What happened was I was there in the administration building which by itself was probably a sixty thousand square foot three story building where Dino, years before, had hung out with his wife and commanded his hundred acre studio. Anyway, one day a couple of my production guys run into the office, freaking out saying there’s a huge brawl between David and Kinski and they think that Kinski pulled a knife or a gun and you’d better come right away. And you know, my attitude is always, especially in Italy then, that there’s so much brouhaha but at the end of the day it usually boils down to nothing, a lot of yelling and screaming. But it sounded serious enough that instead of walking calmly to the bar which is where this was happening which was kind of outside that one soundstage, I moved a little quicker and sure enough as I got there, I was witness to the sort of pinnacle of whatever preceded and made both guys crazy.

Kinski was an incredibly powerful guy. He wasn’t large in stature but he felt five thousand feet tall and scary. David Schmoeller was not that same kind of character and I just remember getting closer and seeing Kinski grabbing David by his lapel and I don’t remember if it was a gun or a knife but he was threatening him. David was sort of leaned back and eventually, as I got closer, they looked over and people sort of moved apart and I guess they had said whatever they said to each other and calmed things down and when I finally actually arrived right there five feet away, I don’t remember except that the vibe was, OK they’ve sort of settled their differences and I can tell Kinski was steaming and this was all about how a certain shot was to be framed.

Kinski was not happy. He wasn’t happy with David to begin with. There was something about how a shot was to be framed where Kinski felt it had to be a certain way and David was against that and I think Kinski just wanted to kill David, to make sure the shot was the way he wanted it…

SHOCK: David’s got this video, you’ve probably seen it online, where he sits there and tells his own tale about working with Kinski. It’s called “Please Kill Mr. Kinski” (see the vid at the bottom of the page) and he claims that the Italian producers, or you, or one of the financiers had actually suggested putting a hit out on Kinksi…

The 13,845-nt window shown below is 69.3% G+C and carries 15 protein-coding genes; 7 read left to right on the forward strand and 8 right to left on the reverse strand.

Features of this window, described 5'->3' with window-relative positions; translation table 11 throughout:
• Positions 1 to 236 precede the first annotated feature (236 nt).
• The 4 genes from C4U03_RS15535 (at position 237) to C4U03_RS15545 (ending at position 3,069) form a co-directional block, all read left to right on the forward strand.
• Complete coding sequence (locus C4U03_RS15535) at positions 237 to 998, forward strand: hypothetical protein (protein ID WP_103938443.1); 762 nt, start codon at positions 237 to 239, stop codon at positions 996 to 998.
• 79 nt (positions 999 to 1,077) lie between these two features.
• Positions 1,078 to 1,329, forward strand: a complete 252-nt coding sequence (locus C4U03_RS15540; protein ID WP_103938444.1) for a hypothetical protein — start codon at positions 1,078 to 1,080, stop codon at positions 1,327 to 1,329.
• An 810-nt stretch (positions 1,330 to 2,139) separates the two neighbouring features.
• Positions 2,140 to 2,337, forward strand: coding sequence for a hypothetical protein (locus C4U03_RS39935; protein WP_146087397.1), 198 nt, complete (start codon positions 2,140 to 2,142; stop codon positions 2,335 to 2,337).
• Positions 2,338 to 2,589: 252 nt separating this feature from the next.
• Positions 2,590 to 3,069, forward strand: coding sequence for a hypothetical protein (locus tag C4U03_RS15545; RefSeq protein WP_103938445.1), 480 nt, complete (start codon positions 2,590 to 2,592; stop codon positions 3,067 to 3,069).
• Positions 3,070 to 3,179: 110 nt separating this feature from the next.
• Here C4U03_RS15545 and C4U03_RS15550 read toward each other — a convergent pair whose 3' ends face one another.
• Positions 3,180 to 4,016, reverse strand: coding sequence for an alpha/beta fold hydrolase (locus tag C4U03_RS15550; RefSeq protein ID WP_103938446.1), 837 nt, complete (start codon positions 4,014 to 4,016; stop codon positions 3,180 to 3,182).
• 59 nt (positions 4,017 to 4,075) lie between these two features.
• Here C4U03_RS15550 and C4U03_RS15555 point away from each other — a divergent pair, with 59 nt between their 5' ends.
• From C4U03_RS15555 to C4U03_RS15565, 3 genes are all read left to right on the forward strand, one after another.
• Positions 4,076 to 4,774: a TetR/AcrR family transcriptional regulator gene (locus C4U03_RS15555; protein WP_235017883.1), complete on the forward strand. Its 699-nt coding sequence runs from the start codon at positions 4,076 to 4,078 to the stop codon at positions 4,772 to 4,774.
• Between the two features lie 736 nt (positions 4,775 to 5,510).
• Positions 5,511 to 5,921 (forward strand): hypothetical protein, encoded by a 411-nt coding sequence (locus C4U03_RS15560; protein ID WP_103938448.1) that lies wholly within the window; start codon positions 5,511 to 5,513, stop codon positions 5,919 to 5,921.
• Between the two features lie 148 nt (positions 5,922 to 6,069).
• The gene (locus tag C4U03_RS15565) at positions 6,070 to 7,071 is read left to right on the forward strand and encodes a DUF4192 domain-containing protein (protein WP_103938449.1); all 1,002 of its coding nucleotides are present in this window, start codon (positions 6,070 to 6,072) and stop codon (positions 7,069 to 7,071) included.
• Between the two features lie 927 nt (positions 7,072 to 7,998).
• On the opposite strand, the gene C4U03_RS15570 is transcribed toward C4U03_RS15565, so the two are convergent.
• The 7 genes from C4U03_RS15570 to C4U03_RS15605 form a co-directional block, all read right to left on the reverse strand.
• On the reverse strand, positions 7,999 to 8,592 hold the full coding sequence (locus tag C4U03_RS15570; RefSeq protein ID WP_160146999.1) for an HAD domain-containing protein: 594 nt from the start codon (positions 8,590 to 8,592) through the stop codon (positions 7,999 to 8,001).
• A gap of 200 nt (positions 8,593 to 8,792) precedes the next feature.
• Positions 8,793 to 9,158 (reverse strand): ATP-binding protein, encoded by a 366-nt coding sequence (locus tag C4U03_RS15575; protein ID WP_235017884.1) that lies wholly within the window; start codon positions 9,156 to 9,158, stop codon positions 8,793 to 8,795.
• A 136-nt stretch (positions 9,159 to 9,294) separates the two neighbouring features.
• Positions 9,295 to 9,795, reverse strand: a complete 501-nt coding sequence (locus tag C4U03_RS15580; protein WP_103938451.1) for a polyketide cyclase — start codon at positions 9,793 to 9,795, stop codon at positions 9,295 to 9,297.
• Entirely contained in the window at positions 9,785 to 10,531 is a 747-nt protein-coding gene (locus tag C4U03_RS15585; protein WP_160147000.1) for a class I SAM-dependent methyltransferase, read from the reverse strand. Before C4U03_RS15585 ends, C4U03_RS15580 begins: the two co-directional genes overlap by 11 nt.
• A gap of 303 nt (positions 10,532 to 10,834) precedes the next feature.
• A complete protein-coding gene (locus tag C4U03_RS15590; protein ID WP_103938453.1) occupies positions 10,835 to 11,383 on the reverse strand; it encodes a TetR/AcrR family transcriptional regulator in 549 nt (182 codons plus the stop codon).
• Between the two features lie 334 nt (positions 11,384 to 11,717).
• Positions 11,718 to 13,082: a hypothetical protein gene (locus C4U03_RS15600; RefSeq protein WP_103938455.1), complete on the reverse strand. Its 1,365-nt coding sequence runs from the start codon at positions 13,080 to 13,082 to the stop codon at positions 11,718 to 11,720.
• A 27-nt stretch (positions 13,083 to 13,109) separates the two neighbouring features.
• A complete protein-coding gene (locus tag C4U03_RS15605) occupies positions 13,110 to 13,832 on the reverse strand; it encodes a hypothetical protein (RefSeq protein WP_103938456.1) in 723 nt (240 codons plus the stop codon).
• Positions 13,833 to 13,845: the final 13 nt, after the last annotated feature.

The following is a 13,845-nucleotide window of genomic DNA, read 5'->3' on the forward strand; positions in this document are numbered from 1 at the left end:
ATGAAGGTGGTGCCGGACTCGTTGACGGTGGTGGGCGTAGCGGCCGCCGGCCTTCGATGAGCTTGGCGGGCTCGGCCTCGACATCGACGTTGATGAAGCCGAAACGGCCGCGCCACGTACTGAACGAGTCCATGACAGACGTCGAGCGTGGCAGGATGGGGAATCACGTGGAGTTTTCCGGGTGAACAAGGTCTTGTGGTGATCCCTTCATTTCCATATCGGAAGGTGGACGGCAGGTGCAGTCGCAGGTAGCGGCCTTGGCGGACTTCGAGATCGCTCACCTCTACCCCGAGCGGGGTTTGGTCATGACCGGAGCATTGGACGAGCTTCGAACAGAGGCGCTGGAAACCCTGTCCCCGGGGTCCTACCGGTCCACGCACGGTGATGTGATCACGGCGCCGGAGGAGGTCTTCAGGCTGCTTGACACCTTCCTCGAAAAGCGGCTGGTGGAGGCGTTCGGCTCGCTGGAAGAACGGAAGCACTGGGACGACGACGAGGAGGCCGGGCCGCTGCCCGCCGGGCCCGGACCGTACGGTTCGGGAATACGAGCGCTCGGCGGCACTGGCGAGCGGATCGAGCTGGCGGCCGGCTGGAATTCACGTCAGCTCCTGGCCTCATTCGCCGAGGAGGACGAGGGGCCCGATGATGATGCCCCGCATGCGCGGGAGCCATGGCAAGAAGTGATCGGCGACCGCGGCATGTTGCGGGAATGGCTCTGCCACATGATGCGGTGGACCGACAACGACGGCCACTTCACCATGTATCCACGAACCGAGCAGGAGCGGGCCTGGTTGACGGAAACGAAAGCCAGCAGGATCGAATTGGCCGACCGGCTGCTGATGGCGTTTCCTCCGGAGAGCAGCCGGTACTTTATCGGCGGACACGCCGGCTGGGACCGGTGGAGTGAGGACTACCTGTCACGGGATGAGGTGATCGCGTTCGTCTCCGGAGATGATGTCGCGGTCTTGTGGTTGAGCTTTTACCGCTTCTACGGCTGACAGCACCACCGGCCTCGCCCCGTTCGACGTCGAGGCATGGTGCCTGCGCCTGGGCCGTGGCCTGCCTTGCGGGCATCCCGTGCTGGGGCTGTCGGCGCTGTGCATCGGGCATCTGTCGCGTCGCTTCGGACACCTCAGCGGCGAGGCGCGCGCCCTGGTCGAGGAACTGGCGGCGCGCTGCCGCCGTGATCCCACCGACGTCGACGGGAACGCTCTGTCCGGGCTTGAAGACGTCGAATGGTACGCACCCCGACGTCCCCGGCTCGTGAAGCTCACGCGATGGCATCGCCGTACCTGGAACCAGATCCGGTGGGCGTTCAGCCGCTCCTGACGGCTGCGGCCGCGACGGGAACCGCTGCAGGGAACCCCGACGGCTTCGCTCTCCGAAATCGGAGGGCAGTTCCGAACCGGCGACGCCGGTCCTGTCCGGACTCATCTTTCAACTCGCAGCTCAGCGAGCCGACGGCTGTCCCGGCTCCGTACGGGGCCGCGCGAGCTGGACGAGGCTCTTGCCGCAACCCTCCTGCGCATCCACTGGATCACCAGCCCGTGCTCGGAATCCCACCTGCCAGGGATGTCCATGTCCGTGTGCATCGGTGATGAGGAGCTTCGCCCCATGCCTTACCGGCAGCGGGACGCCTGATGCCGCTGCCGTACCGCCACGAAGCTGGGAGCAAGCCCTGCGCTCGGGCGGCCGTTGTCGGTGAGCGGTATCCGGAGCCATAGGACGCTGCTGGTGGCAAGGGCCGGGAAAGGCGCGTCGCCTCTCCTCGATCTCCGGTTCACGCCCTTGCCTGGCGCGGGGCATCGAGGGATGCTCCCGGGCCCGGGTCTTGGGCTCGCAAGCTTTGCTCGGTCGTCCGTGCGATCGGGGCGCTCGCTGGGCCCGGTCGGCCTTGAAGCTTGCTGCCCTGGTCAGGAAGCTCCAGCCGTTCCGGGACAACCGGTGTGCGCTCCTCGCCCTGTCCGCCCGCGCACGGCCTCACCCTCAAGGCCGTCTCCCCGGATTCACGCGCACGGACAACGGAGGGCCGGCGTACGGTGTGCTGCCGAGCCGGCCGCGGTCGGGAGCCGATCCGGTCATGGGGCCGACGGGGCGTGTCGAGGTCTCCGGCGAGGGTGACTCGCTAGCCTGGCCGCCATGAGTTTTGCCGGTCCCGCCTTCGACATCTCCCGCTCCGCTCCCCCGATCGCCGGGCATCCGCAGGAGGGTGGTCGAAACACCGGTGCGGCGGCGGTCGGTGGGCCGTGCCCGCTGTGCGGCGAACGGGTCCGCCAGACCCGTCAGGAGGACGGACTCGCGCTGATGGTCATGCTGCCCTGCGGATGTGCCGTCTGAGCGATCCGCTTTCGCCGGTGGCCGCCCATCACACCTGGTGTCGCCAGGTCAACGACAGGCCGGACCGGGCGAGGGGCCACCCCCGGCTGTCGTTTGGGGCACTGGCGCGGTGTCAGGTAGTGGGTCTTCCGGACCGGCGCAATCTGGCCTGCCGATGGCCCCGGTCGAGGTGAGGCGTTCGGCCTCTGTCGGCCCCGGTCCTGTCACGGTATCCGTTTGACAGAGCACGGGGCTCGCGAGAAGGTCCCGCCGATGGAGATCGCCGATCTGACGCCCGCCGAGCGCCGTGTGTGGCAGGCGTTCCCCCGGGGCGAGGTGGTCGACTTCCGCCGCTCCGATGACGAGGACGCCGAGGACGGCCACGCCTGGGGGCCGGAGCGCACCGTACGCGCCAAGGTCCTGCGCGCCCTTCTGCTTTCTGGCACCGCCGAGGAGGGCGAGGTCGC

BAND: Well, that’s completely ridiculous. How ridiculous is that? Come on. I don’t know where these stories come from and why they’re invented but there was no hit on Kinski. What would the point be? That’s the most ridiculous fabricated story…

SHOCK: What did your Dad (producer/director Albert Band) think about him?

BAND: My Dad loved him and Kinski and I got along great. I don’t know if ‘pussycat’ is the right word but I think he worked on several different levels and if he felt that he was able to intimidate you, it’s a whole thing that’s different, that’s more European I think than anything else. But if he respected you and he felt you were, I guess, on his level of God knows what, he was cool as can be. But if he didn’t respect you…well, he’s a very hard guy to work with and I think, at his core, dangerous. There was a danger there. With Kinski I felt that he was someone who would pull a knife and stab you if he was pissed off enough. But, yeah, I am so happy to have made at least one movie with Kinski, definitely one of my favorite performers.

Note: portions of this interview were published in the pages of DELIRIUM Magazine.